Tag Archives: T. S. Eliot

Just Skating Around Eliot’s Four Quartets

four-quartetsIt is this madness to explain. . . .
—John Ashbery, The Skaters (I)

The thermometer reads 5 degrees; goldfinches hang from the feeder, juncos peck at seeds on the ground. I wonder at their ability to stay warm in this weather. I know there’s a scientific explanation, but I don’t need one: it’s enough to witness it. Continue reading

Swan(n) Songs

Lotus Flower, Innisfree Garden

Lotus Flower, Innisfree Garden

And the lotos rose, quietly, quietly,
The surface glittered out of heart of light,
And they were behind us, reflected in the pool.

—T.S. Eliot, from Burnt Norton

In actual fact this post has little to do with either Swan or Swann. It’s only that we had a lovely walk at Innisfree Garden, and, while I’m offline, it seemed only fair to share a bit of it with you. My intention had been to accompany the photographs with Sibelius’s oh so magnificent Fifth Symphony, but, as happens more often than not, that thought has been (at least partially) derailed. Continue reading

Spring and All

V1 Header P4212919_edited-1Whan that aprill with his shoures soote
The droghte of march hath perced to the roote,
And bathed every veyne in swich licour
Of which vertu engendred is the flour;

—Chaucer, from The Canterbury Tales, The Prologue

April is the cruellest month, breeding
Lilacs out of the dead land, mixing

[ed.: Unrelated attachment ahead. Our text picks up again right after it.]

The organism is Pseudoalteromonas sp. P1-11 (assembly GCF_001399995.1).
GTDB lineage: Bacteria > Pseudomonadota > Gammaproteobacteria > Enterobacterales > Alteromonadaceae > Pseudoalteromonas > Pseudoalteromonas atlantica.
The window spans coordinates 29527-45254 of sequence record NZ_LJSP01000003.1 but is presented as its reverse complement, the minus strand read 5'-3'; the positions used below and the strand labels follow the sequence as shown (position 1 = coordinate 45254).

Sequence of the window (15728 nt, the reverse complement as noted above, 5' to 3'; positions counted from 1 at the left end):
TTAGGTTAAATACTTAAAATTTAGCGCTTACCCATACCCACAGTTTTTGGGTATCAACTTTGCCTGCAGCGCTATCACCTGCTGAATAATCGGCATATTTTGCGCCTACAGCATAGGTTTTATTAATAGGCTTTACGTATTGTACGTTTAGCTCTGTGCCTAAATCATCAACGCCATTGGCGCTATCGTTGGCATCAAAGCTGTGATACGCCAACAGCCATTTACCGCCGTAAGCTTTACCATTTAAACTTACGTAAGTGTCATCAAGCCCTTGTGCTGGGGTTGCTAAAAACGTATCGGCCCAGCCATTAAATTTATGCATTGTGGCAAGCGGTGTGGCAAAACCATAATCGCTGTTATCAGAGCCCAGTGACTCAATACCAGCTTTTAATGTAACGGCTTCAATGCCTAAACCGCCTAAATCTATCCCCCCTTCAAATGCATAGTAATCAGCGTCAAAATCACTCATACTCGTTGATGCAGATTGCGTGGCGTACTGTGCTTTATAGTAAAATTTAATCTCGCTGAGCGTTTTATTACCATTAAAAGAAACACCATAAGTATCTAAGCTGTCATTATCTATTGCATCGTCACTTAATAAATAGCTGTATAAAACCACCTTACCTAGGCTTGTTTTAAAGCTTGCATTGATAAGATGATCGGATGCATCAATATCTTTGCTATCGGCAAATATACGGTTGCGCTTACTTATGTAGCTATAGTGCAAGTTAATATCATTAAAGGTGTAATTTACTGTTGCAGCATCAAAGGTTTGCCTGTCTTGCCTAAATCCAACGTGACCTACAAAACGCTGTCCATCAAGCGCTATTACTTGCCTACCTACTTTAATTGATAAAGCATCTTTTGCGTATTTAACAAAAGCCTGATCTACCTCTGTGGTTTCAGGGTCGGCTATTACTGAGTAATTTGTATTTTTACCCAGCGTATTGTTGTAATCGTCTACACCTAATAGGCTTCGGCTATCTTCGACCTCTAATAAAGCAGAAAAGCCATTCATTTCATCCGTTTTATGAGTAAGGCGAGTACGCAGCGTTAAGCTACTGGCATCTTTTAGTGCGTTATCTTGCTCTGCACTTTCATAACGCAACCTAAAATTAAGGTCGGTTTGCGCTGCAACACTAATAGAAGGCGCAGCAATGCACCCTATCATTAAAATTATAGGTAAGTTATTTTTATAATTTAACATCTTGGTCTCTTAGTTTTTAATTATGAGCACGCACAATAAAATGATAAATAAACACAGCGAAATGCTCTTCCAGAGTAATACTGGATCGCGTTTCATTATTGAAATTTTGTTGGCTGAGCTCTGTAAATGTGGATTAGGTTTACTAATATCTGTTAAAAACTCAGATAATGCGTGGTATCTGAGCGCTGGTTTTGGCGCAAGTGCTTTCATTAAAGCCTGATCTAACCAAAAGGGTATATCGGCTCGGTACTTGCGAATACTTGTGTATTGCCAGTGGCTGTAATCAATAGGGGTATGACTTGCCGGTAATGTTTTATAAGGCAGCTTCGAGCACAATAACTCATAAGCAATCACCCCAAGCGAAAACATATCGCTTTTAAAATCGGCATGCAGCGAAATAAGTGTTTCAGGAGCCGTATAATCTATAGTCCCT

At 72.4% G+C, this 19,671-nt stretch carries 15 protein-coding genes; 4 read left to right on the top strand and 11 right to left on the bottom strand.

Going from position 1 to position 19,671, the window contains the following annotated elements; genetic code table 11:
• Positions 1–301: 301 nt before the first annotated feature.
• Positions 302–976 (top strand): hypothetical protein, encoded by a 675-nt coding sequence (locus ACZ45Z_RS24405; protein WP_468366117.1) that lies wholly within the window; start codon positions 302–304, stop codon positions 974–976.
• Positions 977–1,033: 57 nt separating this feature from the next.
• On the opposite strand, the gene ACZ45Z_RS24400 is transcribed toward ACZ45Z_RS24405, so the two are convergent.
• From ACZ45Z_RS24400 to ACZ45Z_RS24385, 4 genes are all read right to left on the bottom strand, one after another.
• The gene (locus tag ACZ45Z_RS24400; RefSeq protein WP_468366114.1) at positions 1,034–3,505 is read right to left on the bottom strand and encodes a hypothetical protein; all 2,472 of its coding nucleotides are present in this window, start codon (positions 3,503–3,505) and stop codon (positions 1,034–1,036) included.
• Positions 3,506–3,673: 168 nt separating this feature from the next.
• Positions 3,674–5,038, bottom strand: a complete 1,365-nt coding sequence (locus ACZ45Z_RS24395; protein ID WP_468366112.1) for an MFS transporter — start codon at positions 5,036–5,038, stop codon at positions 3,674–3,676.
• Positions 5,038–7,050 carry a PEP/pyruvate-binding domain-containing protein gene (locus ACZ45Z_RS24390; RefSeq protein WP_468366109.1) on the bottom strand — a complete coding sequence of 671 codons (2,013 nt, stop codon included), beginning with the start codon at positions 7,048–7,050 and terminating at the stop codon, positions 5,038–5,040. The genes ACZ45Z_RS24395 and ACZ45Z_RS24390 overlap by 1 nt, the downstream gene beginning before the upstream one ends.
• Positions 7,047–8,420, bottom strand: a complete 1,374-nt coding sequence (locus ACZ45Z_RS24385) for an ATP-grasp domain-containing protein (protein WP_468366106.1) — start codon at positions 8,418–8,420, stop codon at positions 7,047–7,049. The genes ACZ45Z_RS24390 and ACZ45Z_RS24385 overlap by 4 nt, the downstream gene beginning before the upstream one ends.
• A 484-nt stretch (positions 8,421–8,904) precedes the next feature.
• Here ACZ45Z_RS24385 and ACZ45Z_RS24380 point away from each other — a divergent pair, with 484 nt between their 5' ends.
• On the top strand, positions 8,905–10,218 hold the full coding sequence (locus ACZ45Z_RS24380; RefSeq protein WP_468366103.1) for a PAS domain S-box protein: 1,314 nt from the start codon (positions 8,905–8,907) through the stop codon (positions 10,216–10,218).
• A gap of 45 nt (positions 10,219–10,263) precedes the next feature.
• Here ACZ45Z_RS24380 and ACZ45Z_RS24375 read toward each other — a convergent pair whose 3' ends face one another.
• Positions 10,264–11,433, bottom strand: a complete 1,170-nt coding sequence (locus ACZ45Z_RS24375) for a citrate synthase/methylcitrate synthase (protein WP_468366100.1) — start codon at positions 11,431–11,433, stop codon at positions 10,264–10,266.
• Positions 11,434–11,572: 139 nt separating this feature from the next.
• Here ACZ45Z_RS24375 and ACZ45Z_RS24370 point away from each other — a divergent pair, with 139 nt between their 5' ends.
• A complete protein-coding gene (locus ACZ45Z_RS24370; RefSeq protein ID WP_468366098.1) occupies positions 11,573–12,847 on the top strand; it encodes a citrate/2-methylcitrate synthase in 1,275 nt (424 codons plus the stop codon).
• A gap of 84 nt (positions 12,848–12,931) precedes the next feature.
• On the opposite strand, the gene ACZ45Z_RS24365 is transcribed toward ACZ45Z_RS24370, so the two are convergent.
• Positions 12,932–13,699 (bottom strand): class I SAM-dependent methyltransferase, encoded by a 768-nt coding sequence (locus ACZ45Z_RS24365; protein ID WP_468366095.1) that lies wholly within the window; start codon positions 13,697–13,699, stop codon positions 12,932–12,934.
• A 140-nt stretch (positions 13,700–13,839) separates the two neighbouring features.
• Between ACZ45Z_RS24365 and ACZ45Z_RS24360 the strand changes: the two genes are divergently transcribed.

Memory and desire, stirring
Dull roots with spring rain.

–T. S. Eliot, from The Waste Land, Part I, The Burial of the Dead

Spring, Part I (Early April, New York City)

In the lobby at 745 Fifth Avenue, there was a fellow playing piano. Moon River, to be exact. What, I wondered, would an alien landing on earth think of that? Inside the building, for which I felt decidedly underdressed in jeans, an old mock turtleneck, and fleece jacket complete with cat hair, were at least three posh galleries. Despite my appearance, I was allowed to enter and roam the halls. Continue reading

And how should I begin?

You will not find me here adding to the analyses of The Love Song of J. Alfred Prufrock, which range from prescient (Ezra Pound) to peculiar (any brief search of the internet will call up some of these) to insightful and intelligent (Helen Vendler comes to mind). But Prufrock is one of the earliest “serious” poems to which I was introduced, and it has stayed with me since. Continue reading